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October 16, 2022

Brutal and Gruesome: Terrifying Pictures of Grand Guignol, the Notorious Paris Horror Theatre in 1947

There is a legend about Paris’s gruesome Théâtre du Grand Guignol. One of the most notorious stages of all time, it was the place where playwrights staged horrific tales of violence and revenge under the haunting eaves of a former chapel. During its 65 years in operation, the Grand Guignol staged over a thousand plays to both the shock and delight of its audiences, going down in history as one of the foundations of horror-as-entertainment.

Actors demonstrating use of the acid vat to make skeletons in production trick at the Grand Guignol Theater.

In a typical Grand Guignol performance patrons would see five or six short plays, all in a style that attempted to be brutally true to the theatre's naturalistic ideals. The most popular and best-known were the horror plays, which featured a distinctly bleak worldview and gory special effects, particularly in their climaxes. The horrors depicted at Grand Guignol were generally not supernatural; rather these plays often explored altered states like insanity, hypnosis, or panic. It was committed to the kind of extreme butchery and unrelenting violence that would deeply shock audiences—making them scream or even faint. To heighten the effect, the horror plays were often alternated with comedies, a lineup referred to as “hot and cold showers.”

Audiences waned in the years following World War II, and the Grand Guignol closed its doors in 1962. Management attributed the closure in part to the fact that the theatre's faux horrors had been eclipsed by the actual events of the Holocaust two decades earlier. “We could never equal Buchenwald,” said its final director, Charles Nonon. “Before the war, everyone felt that what was happening onstage was impossible. Now we know that these things, and worse, are possible in reality.”

Take a look at the once-notorious Parisian theater through these gruesome pictures taken by LIFE photographer Hans Wild in 1947:

In a gaslit alley off the Rue Chaptal in Montmartre, the little theater was patronized by the late General Patton and King Alfonso of Spain.

Actors reenacting scene with frightened woman and a man with facial burns, in production at the Grand Guignol Theater.

Production at the Grand Guignol Theater.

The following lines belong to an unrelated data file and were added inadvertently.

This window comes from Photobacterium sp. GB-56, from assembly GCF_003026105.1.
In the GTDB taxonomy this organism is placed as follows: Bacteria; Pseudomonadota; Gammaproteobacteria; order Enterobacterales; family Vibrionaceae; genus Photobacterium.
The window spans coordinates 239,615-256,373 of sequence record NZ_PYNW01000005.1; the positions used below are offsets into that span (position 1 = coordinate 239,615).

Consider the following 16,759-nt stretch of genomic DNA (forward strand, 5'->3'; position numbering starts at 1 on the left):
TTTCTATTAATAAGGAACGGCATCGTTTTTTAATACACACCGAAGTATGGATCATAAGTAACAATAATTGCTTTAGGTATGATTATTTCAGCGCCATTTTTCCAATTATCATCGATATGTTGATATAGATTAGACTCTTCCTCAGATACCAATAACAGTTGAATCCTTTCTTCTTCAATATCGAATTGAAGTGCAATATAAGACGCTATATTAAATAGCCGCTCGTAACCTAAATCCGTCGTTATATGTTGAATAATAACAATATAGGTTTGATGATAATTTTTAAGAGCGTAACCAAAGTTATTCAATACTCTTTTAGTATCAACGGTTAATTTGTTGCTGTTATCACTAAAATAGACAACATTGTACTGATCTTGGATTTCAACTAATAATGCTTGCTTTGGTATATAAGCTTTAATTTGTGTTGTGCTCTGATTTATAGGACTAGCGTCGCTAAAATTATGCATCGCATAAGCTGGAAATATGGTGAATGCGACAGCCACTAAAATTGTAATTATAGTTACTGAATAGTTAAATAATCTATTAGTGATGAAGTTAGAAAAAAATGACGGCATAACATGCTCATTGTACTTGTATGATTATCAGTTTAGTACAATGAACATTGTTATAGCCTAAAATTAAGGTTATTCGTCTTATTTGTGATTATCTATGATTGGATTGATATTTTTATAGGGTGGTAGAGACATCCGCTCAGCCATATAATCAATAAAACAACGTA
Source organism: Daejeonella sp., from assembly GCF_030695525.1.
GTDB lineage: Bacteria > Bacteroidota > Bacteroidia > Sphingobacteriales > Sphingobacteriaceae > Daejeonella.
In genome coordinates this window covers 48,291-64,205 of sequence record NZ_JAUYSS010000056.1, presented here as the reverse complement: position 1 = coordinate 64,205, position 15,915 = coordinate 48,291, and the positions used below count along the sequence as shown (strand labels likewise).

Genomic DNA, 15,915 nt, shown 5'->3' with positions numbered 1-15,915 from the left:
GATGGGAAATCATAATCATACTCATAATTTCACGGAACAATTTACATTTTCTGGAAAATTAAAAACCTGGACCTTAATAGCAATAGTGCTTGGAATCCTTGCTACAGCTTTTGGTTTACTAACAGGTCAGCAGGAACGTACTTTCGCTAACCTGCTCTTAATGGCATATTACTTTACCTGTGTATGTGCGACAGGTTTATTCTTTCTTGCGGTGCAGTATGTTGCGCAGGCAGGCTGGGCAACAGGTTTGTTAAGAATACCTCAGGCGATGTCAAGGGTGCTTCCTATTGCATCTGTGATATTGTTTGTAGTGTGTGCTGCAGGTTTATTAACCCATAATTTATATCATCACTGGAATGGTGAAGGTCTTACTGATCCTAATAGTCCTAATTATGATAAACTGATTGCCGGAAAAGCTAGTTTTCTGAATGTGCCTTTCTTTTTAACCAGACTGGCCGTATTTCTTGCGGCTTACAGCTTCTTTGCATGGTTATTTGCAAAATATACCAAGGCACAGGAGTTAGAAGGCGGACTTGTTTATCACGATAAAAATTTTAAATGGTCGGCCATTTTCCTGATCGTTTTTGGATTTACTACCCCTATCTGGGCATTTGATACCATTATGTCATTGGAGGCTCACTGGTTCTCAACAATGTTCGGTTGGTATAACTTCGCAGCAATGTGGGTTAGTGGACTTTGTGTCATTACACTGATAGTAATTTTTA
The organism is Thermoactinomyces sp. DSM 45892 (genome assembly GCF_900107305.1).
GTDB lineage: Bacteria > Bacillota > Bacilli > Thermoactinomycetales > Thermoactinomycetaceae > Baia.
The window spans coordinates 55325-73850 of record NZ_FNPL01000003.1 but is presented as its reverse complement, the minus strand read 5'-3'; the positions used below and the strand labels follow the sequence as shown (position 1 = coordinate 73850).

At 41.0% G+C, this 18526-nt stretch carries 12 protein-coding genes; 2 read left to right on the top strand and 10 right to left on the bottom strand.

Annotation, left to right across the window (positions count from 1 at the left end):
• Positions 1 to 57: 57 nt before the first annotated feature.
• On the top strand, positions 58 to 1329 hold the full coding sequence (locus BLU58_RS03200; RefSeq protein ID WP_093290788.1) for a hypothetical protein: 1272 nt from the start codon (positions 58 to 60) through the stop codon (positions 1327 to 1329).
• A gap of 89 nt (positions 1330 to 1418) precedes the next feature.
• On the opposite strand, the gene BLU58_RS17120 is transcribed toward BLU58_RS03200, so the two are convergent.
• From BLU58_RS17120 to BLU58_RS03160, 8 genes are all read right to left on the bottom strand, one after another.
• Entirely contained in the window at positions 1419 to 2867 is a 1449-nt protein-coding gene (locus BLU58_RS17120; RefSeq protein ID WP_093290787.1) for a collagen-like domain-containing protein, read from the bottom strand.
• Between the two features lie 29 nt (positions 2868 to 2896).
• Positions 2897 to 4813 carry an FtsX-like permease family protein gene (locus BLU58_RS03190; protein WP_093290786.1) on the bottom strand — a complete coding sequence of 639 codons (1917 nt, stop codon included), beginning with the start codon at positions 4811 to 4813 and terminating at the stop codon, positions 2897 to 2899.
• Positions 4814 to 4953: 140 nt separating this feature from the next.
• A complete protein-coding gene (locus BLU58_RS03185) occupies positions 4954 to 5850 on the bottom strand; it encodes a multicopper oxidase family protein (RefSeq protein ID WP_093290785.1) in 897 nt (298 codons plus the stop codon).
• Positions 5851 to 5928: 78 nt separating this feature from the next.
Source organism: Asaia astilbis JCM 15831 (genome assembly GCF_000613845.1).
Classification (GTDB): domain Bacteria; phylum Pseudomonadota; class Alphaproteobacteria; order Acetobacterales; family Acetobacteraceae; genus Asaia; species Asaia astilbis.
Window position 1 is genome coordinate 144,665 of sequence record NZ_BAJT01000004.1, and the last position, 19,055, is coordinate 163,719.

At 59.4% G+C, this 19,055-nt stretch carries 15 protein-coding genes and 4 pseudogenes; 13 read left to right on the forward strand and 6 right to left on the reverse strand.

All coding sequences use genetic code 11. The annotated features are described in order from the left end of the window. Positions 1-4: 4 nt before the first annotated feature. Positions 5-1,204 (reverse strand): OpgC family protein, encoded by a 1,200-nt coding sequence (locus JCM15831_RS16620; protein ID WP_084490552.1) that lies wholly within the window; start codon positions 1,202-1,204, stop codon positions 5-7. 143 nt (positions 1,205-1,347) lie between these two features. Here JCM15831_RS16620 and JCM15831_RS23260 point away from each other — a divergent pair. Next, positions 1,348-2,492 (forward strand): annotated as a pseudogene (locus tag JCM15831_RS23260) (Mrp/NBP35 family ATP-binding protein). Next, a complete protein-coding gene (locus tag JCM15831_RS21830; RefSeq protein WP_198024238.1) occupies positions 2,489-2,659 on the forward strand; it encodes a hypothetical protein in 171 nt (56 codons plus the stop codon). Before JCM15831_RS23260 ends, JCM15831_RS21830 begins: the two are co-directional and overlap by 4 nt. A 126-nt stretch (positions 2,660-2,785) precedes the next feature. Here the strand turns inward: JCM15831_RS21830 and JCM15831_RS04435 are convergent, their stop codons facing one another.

Actors demonstrating use of the acid vat to make skeletons in production trick at the Grand Guignol Theater.

Skeletons left over from the acid vat victims, appearing in production at the Grand Guignol Theater.

Actor dramatizing the realistic stabbing trick in production at the Grand Guignol Theater.

Actor dramatizing the realistic stabbing trick in production at the Grand Guignol Theater.

Actor dramatizing the realistic stabbing trick in production at the Grand Guignol Theater.

Production at the Grand Guignol Theater.

Production at the Grand Guignol Theater.

Production at the Grand Guignol Theater.

Actors engaging in an eye-gouging scene in a bloody melodrama production at the Grand Guignol Theater.

Actors engaging in an eye-gouging scene in a bloody melodrama production at the Grand Guignol Theater.

Actors demonstrating the face frying trick in production at the Grand Guignol Theater.

Actress working with a stabbing knife, used for trick in production at the Grand Guignol Theater.

Actor demonstrating the dagger plunging trick in production at the Grand Guignol Theater.

Actor demonstrating the dagger plunging trick in production at the Grand Guignol Theater.

Actor Tony Laurent putting on horror makeup for show at the Grand Guignol Theater.

Actor Tony Laurent putting on horror makeup for show at the Grand Guignol Theater.

Audiences at the Grand Guignol Theater.

Private boxes beneath the balcony at the Grand Guignol.

Private boxes beneath the balcony at the Grand Guignol.

Audiences at the Grand Guignol Theater.

Interior view of area where chief propman, Edmond Beauvais, works his magic during productions at the Grand Guignol Theater.

Actress Renee Gardes, wearing a fur coat, performs in productions at the Grand Guignol Theater.

Tony Laurent, an actor in productions at the Grand Guignol Theater.

Jacques Masbeuf, an actor in productions at the Grand Guignol Theater.

(via Atlas Obscura, TIME)




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